Is Cohousing “Green Enough”?

Is Cohousing “Green Enough”? The Paris climate summit is now over. And I am wondering – has it (or other climate news) inspired any new or existing cohousers to stretch a little further in the green direction?

We have heard about many new communities who are talking “passive house”, “net zero” and “net zero ready”. In fact, Village Hill Cohousing in Northampton, Massachusetts is designed to be net zero from the onset. Our firm, with the lead of Mary Kraus, has been walking a fine line to deliver this goal on budget, and as usual, it often comes down to small, attached, simple units. Luckily for us, cohousers generally embrace a lifestyle that is happy in exactly this – a comfortable small home within a lovely community.

Most of the older east coast communities that we have worked with or visited, chose to build beyond the energy codes of the times. As it turns out, those codes were pretty low bars, and what was excellent in 1995 is not sustainable in 2015. So what is a green cohouser to do to reduce their carbon footprint within their existing cohousing unit?

Fortunately, the well-built-for-1995 cohousing stock has proved to be very suitable for retrofit. Mary’s 2010 net zero renovation of her co-home has demonstrated this. This small, already-efficient duplex unit needed only targeted air sealing, some simple reductions in electricity use, and a solar array on its large south roof to bring it to net zero, producing enough energy over the course of the year to cover all energy needs for the home – including heating, ventilation, lighting, and appliances. With an estimated 9 year payback, followed by more decades without utility bills, this is definitely a win-win for both homeowner and environment.

I am currently spending my weekends supporting my husband (on the step ladder) as he air seals the rim joists around our basement ceiling. We are finally getting around to insulating our hot water pipes, replacing our exhaust-only ventilation with thru the wall Heat Recover Ventilation (HRV) units, and when each of the compact fluorescent light fixtures finally burn out, we intend to switch them to LEDS.

That is what I’ve done in my house. In terms of lifestyle, I bike and want to bike more, I’ve taken the bus a few times to my off-site meetings and into town for movies, and I’m gritting my teeth in contemplation of eating a lot less meat. I’ve taken to only eating vegetarian when I eat out. And for meat, I mostly just eat the broilers that I raised on our rural cohousing site. We have filled one of the rooms that our children vacated with a tenant – I know I’m reducing our carbon footprint by sharing our space and I enjoy the house being a little less empty.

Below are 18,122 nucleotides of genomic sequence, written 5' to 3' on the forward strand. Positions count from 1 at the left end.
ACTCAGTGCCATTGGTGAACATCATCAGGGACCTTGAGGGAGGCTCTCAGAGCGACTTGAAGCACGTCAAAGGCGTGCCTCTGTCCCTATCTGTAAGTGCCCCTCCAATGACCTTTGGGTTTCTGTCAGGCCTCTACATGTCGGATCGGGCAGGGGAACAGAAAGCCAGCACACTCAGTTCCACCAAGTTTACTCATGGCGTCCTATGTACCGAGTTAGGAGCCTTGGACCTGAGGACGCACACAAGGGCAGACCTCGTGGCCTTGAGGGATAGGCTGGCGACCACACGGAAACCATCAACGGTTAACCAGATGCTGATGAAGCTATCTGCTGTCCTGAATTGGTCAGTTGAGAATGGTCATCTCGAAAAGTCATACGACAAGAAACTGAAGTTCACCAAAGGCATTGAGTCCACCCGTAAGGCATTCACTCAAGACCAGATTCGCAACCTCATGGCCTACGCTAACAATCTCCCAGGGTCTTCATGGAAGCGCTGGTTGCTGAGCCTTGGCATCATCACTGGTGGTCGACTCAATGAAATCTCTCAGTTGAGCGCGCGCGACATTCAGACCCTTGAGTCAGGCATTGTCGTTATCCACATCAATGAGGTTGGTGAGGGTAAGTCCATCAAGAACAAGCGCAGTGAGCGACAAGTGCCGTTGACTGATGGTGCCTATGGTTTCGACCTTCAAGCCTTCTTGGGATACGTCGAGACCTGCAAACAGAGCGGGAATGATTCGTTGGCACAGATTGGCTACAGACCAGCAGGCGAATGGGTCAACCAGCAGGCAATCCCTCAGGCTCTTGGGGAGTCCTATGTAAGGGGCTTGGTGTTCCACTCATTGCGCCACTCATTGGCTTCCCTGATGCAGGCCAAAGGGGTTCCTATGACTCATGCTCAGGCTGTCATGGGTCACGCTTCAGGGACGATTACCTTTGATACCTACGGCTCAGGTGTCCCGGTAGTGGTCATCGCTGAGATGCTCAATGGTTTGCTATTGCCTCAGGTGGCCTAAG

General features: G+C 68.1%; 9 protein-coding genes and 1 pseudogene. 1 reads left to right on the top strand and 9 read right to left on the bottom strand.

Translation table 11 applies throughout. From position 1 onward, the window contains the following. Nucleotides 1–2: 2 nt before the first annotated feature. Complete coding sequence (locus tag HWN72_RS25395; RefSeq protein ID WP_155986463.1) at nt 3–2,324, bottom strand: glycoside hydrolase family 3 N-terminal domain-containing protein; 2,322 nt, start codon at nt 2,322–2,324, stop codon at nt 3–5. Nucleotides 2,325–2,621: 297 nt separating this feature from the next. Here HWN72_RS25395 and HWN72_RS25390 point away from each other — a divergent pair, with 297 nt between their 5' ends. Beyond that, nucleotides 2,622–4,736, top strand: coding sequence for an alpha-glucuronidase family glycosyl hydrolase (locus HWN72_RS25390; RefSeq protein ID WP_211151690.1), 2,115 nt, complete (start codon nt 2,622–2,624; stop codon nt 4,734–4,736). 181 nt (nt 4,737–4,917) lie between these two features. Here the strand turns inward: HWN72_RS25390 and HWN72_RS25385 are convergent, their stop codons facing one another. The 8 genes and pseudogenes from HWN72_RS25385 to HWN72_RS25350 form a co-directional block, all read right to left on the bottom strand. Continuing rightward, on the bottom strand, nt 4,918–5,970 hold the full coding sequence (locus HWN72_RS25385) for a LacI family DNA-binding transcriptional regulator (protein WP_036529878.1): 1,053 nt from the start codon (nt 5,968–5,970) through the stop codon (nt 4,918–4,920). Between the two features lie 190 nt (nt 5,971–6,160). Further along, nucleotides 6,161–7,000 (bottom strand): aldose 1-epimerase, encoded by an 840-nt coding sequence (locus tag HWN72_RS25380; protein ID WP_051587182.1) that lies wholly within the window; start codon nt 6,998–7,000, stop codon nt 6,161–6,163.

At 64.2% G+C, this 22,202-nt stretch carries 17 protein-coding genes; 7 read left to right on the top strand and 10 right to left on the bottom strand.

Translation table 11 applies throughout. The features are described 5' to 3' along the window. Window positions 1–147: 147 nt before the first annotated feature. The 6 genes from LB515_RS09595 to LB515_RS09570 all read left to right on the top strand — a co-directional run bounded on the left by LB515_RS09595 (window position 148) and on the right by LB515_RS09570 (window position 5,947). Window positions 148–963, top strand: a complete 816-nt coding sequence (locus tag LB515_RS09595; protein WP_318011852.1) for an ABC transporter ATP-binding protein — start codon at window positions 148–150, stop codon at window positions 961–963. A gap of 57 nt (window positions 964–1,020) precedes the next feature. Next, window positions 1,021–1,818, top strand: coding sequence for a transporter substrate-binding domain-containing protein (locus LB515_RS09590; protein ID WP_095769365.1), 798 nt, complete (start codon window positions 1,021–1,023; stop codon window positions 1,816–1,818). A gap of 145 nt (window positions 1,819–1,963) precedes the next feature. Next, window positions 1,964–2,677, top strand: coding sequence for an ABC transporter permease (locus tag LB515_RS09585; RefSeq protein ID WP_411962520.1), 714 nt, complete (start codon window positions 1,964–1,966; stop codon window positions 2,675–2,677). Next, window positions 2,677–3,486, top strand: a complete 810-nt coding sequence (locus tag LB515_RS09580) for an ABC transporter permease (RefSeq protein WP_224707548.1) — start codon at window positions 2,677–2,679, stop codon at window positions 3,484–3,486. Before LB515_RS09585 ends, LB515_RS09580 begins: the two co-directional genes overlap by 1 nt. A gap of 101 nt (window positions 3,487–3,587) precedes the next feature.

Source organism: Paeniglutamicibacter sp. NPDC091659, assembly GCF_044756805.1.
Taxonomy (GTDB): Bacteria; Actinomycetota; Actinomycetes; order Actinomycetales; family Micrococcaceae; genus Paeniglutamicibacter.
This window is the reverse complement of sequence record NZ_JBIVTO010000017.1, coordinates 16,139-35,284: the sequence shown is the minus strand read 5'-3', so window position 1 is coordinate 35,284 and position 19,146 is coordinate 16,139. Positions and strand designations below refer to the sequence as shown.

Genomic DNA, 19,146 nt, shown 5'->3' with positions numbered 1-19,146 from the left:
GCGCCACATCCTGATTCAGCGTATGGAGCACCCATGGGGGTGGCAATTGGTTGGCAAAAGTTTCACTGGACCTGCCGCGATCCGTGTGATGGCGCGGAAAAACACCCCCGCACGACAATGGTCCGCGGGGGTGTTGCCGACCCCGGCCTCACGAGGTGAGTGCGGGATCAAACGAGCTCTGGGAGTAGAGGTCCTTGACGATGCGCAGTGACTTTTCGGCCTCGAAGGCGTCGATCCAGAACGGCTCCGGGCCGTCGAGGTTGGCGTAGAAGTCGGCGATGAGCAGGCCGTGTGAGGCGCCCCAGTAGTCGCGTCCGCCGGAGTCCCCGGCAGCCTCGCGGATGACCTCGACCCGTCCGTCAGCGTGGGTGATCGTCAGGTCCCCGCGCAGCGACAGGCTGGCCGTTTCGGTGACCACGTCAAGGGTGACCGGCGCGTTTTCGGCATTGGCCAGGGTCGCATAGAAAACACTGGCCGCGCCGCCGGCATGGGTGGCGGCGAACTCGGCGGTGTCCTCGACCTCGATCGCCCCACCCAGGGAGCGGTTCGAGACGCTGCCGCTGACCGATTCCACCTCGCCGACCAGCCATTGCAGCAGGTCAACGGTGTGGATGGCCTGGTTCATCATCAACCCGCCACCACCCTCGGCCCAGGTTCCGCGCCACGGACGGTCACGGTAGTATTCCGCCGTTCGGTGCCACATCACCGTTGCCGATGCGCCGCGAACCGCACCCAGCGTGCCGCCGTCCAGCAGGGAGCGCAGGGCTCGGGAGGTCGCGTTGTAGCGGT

In my professional capacity, I am beginning to gently decline the clients that just want kitchen and bathroom renovations , if they are not going to take the opportunity to do a deep energy retrofit at the same time.

As for my community Pioneer Valley Cohousing , we are growing more and more of our own food every year and I help in that effort by starting the seedlings in my house, fueling the grow lights with the PV panels that I’ve installed. We invested $20,000 a few years back on better insulation in our common house and I figured it had about an 8-year payback. We just invested another $15,000 in improving the insulation in our workshop and office buildings. Car sharing has been discussed, but we don’t yet have a “program”; in the meantime, informal borrowing has made it viable for some households to reduce their car ownership. Our bike room has 5 “zip bikes” – some of which are really well used. And one of our residents lobbied the local bus company to add a stop at our common doorstep, making bus transportation more available to everyone here.

Our buildings here at Pioneer Valley Cohousing were designed to anticipate future solar installations, with sufficient uninterrupted south roof area to power the entire community. More than 50% of our households have taken advantage of this to install photovoltaics or solar hot water. We have recently been exploring a community-wide strategy to cover the remaining available roof areas, which requires lobbying the State to force the utility company to allow us to do this.

And yet, I know this is not enough. As for the climate talks in Paris, I was thrilled to learn that one of the tenants in our community – a visiting professor at UMass – would be attending. I look forward to hearing his stories! Perhaps he will return with some helpful insights on what we as cohousers can do together to encourage our municipalities, states, and country to make the needed changes at a larger level. I think back to the climate march, where our community brought a cohousing banner, and other cohousers coalesced around us. As communities, we can work together to be agents of change, not only on the personal level, but on the global level where it matters most.
Cohousers are leaders! Let’s lead this green revolution step by step!

Laura Fitch, AIA, LEED BD+C

Kraus Fitch Architects, Inc.


Category: Green Living

Tags: Design, Green, living in cohousing, sustainability

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